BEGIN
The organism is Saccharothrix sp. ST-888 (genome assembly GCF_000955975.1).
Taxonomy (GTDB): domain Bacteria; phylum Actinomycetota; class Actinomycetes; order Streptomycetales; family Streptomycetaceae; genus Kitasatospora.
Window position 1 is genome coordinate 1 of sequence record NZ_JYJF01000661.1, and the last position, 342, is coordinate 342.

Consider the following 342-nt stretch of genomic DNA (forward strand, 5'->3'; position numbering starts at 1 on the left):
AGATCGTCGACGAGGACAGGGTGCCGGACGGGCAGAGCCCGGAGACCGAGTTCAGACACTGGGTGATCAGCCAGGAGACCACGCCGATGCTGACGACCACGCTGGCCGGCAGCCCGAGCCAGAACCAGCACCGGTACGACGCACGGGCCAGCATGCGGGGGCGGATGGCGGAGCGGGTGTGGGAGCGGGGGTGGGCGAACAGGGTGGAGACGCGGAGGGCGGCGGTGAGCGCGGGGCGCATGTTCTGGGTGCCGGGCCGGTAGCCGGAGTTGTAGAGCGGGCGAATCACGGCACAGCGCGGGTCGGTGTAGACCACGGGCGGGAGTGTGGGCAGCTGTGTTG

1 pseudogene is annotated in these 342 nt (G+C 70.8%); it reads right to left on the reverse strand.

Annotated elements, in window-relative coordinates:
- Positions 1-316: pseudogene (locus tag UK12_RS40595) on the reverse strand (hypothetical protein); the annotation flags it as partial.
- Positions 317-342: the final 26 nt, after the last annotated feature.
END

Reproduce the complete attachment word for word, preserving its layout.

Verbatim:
The organism is Saccharothrix sp. ST-888 (genome assembly GCF_000955975.1).
Taxonomy (GTDB): domain Bacteria; phylum Actinomycetota; class Actinomycetes; order Streptomycetales; family Streptomycetaceae; genus Kitasatospora.
Window position 1 is genome coordinate 1 of sequence record NZ_JYJF01000661.1, and the last position, 342, is coordinate 342.

Consider the following 342-nt stretch of genomic DNA (forward strand, 5'->3'; position numbering starts at 1 on the left):
AGATCGTCGACGAGGACAGGGTGCCGGACGGGCAGAGCCCGGAGACCGAGTTCAGACACTGGGTGATCAGCCAGGAGACCACGCCGATGCTGACGACCACGCTGGCCGGCAGCCCGAGCCAGAACCAGCACCGGTACGACGCACGGGCCAGCATGCGGGGGCGGATGGCGGAGCGGGTGTGGGAGCGGGGGTGGGCGAACAGGGTGGAGACGCGGAGGGCGGCGGTGAGCGCGGGGCGCATGTTCTGGGTGCCGGGCCGGTAGCCGGAGTTGTAGAGCGGGCGAATCACGGCACAGCGCGGGTCGGTGTAGACCACGGGCGGGAGTGTGGGCAGCTGTGTTG

1 pseudogene is annotated in these 342 nt (G+C 70.8%); it reads right to left on the reverse strand.

Annotated elements, in window-relative coordinates:
- Positions 1-316: pseudogene (locus tag UK12_RS40595) on the reverse strand (hypothetical protein); the annotation flags it as partial.
- Positions 317-342: the final 26 nt, after the last annotated feature.